A Growing Trend

May 28, 2015
Using 3-D storm water model animation to inform the public & stakeholders

About the author: Thomas J. Ryan is senior project manager, surface water, for Michael Baker Intl. Ryan can be reached at [email protected].


Urban storm water modeling has evolved since the days of simplified rational method and Manning’s Equation. Spreadsheets and DOS-based programs for calculating existing capacity or proposed drainage systems quickly are becoming outdated. Current available storm water models use a much more advanced hydrodynamic calculation process than the traditional energy equation or pressure and momentum alone. Fully dynamic models using the shallow water equations or full Saint Venant equations allow engineers to evaluate complex drainage systems that include the effects of surcharge and backwater effects more accurately. 

Urbanized areas can be evaluated using one-dimensional (1-D) storm drain systems and linear channels, two-dimensional (2-D) multidirectional surface runoff, or a combination of the two—a linked 1-D/2-D model. The complexity and sophistication of these models have developed substantially over the past 20 years and are becoming the norm for urban storm water modeling practices. One facet of these programs that has not developed as rapidly is the graphical representation of the calculated results. A shift in the industry is beginning to focus on identifying means to communicate complex modeling results in a manner easily interpreted by stakeholders or the general public. 

Industry Shift

In most flood control projects, whether dealing with the impact of storm water flooding, sea levels rising along coastal areas, or dam and levee break analyses, many of the stakeholders do not have the technical backgrounds to fully comprehend today’s complex modeling results. In most cases, when dealing with local and federal agencies, the policymakers or voting public make the final funding decisions required to approve drainage improvement projects. 

Traditional methods for conveying complex model results typically have included 2-D graphical exhibits and/or populated text summary tables. Most complex software models also include a 2-D animation option, which has been a valuable tool for the presentation of these model results. 2-D graphical result animation can work well for rural areas with low topographic relief, but for urbanized areas with extensive topographic relief, 2-D animation may not present the modeled data results effectively. For example, a common graphics application is to overlay 2-D results onto aerial photography. This creates an issue in urban areas if the orthographic aerial photograph was not taken directly above a project site, creating a skew in the image that does not match the detail-surveyed surface and resulting in holes in the graphics where buildings appear tilted. This issue typically occurs in larger models (e.g., a 1-sq-mile project area) where the aerial photograph is taken at one location.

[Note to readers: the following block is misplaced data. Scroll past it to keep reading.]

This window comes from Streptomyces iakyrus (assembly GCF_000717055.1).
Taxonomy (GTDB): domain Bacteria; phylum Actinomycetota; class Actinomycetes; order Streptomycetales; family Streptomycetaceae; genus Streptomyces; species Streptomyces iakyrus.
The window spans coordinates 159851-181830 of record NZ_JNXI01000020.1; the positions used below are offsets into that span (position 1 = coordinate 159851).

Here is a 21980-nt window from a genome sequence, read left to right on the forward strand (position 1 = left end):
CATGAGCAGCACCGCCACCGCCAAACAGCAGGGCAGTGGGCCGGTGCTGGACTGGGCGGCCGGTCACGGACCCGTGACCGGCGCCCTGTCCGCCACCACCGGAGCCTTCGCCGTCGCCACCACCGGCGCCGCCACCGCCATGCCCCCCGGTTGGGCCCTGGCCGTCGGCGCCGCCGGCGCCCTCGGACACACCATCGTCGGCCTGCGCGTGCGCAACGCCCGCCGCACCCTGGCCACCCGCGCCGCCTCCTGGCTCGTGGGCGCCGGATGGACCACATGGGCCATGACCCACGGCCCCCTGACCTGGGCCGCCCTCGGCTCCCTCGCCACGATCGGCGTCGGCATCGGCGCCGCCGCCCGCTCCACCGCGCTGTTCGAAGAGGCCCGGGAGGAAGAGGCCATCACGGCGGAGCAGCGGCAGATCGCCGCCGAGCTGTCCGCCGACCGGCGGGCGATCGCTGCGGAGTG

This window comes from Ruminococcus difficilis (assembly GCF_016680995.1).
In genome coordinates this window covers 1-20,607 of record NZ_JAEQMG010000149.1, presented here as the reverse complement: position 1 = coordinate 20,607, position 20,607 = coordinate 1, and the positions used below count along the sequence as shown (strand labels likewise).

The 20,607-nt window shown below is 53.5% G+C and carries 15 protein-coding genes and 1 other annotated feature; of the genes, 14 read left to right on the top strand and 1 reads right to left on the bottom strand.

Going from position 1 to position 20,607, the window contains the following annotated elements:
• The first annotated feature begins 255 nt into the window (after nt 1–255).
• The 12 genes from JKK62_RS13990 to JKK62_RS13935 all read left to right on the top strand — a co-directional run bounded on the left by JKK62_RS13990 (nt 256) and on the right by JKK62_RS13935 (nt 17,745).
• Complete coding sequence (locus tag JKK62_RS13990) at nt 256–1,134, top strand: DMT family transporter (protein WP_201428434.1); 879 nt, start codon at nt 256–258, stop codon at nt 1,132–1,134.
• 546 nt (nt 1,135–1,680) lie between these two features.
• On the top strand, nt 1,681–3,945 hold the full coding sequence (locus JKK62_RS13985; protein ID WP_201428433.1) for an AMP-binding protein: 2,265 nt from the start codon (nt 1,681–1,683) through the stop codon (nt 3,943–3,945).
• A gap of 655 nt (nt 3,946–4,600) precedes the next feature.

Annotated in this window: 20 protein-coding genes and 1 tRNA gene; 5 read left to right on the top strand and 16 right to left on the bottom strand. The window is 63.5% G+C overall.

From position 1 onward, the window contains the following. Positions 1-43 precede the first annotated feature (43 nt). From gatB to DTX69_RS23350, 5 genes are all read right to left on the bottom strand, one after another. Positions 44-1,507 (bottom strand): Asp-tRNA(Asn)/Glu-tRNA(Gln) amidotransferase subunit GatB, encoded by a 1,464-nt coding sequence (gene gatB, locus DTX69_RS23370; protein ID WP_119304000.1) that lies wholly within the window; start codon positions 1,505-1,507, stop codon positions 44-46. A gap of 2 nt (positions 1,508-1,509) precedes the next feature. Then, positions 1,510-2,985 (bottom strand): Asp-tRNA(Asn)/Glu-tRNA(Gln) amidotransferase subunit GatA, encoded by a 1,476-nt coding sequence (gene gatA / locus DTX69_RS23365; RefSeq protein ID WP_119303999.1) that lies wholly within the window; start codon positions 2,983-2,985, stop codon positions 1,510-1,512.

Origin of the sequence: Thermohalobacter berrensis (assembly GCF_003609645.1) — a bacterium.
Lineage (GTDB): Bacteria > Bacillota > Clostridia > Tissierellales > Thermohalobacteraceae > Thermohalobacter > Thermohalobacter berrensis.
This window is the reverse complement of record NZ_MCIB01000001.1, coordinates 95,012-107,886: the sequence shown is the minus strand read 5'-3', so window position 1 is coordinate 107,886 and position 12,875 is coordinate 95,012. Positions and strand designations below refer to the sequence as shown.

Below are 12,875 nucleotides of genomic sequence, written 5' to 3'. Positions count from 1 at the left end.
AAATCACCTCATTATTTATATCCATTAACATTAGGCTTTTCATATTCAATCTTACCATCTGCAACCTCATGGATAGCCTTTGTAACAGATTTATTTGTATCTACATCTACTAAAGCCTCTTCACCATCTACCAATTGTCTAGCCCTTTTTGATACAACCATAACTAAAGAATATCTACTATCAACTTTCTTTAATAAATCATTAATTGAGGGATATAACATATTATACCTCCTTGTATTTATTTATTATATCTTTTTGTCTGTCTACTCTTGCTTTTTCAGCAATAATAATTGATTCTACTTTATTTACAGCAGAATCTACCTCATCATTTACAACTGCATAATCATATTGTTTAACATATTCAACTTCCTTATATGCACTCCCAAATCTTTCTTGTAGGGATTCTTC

With increasing demand for public awareness of the need for flood risk and hazard mitigation, these complex model results must be conveyed in a manner applicable to the project area as well as the target audience. For dense urban area modeling, graphical result presentations are venturing into 3-D graphics, especially animation. 

New Developments

A few software companies are beginning to develop this technology. XP Software has partnered with Forum8 (VR-Design Studio), a Japanese firm, to develop a linking method in which 2-D hydraulic model results can be processed and animated in 3-D. Michael Baker Intl. has worked with both of these companies to refine the process and develop one of the first true 3-D animations of XPSWMM’s hydraulic storm water 2-D results in an urban setting. Project animations in Redlands, Calif., and at the World Trade Center in New York City have been successfully created to demonstrate flood hazard potentials for large rainstorm events, and coupled sea level rise and storm surge. 

In both projects, several stakeholders exist, requiring a full understanding of the associated flood hazards and risks. The stakeholders range from government agencies to private landowners, city council members to the public, most of which comprise a non-technical audience. The 3-D animations served as a powerful tool to deliver the results of complex linked 1-D/2-D models. 

With the advancements in comprehensive, complex storm water models, a method for conveying their results is becoming more important. As climate change predicts more damaging future storms, hurricanes and sea level rise, public awareness is becoming more critical. Whether it is the public or non-technical decision-makers and local stakeholders, flood hazard protection requires funding. Because most of the economic losses occur in populated urban areas, an appropriate method is required to show the potential risks associated with these hazards. 3-D animation is a valuable tool to deliver this message. 

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